Lynch Syndrome

Lynch syndrome, often called hereditary non-polyposis colorectal cancer (HNPCC), is an inherited disorder that increases the risk of many types of cancer, particularly cancers of the colon (large intestine) and rectum, which are collectively referred to as colorectal cancer.

People with Lynch syndrome also have an increased risk of cancers of the stomach, small intestine, urinary tract. Additionally, women with this disorder have a high risk of cancer of the ovaries and lining of the uterus (the endometrium).


Approximately 3 to 5 percent of these cancers are caused by Lynch syndrome.


Variations in the MLH1, MSH2, MSH6, PMS2, or EPCAM gene increase the risk of developing Lynch syndrome. The MLH1, MSH2, MSH6, and PMS2 genes are involved in the repair of mistakes that occur when DNA is copied in preparation for cell division (a process called DNA replication). Mutations in any of these genes prevent the proper repair of DNA replication mistakes. As the abnormal cells continue to divide, the accumulated mistakes can lead to uncontrolled cell growth and possibly cancer.

How is Lynch syndrome inherited?

Lynch syndrome cancer risk is inherited in an autosomal dominant pattern, which means one inherited copy of the altered gene in each cell is sufficient to increase cancer risk. It is important to note that people inherit an increased risk of cancer, not the disease itself. Not all people who inherit mutations in these genes will develop cancer.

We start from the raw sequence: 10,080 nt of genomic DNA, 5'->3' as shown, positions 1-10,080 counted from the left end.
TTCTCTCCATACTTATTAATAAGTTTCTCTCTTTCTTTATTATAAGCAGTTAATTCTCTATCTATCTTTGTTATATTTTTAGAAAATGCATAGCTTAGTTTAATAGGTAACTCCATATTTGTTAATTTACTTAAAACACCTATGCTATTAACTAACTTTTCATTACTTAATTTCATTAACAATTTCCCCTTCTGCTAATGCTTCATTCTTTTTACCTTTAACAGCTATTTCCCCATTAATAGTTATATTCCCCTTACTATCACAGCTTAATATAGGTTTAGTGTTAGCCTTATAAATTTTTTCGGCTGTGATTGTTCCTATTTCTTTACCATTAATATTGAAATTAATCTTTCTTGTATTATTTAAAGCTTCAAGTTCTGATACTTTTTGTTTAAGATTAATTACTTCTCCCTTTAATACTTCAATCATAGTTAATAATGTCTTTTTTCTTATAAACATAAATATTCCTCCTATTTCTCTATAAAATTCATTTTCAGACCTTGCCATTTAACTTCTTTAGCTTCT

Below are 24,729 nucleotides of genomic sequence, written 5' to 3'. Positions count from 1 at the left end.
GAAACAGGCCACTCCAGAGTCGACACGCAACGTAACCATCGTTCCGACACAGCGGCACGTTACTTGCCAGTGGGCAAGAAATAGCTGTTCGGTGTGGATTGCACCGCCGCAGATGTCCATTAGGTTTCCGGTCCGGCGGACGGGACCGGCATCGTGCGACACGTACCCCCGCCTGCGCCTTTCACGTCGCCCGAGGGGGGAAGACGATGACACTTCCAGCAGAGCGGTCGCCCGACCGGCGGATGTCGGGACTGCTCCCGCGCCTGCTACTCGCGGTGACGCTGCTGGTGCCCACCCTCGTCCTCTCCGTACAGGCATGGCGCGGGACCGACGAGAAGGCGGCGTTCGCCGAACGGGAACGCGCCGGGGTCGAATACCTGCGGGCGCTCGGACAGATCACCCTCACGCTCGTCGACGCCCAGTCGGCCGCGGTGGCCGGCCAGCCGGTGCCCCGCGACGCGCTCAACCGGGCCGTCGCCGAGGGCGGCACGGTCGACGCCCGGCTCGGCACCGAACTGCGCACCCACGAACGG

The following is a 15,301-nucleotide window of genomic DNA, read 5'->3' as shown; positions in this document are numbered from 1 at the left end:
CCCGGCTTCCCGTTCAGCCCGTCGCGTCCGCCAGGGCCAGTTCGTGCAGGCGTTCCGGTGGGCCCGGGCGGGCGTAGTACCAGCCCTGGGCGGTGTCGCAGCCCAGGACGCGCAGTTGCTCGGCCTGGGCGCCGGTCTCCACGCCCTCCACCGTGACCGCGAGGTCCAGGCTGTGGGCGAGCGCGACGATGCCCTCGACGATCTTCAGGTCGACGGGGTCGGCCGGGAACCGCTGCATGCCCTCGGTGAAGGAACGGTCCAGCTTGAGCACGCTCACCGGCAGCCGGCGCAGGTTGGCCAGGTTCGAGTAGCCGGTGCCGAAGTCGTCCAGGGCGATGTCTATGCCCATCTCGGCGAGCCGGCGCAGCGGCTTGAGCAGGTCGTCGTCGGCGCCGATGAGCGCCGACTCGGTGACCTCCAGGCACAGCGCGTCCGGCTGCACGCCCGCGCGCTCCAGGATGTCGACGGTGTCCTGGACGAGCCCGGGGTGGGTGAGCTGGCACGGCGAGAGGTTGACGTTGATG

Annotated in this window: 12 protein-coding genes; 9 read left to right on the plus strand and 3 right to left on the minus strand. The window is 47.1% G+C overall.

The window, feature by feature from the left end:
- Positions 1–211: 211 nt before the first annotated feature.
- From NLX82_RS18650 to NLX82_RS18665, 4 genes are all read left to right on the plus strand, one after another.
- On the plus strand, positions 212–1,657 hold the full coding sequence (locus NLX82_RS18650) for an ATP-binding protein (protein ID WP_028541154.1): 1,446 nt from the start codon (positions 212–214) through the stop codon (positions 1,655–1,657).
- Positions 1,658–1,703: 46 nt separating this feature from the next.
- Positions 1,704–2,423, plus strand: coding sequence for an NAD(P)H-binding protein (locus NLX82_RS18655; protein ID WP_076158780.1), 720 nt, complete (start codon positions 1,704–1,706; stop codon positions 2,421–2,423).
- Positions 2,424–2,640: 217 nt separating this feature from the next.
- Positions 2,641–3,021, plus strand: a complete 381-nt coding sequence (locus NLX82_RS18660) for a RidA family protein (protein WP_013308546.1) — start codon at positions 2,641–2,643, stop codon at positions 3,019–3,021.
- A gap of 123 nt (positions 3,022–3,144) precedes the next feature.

How is Lynch syndrome diagnosed?

A strong family history of colorectal cancer, or any of the other cancers (stomach, ovary, urinary, ovarian or endometrial) in young relatives (less than fifty years of age), across a number of generations raises the suspicion of Lynch Syndrome. Loss of normal staining pattern in the cells of abnormal polyps or cancers can also suggest Lynch syndrome and direct further definitive testing for the known genetic mutations seen in Lynch syndrome.

How is cancer prevented in Lynch syndrome?

Regular gastroscopy and colonoscopy are needed to remove polyps or detect cancer early from the gastrointestinal tract. Sometimes preventative (prophylactic) total colectomy surgery is needed. Close surveillance for other non-gastrointestinal cancer is also required.

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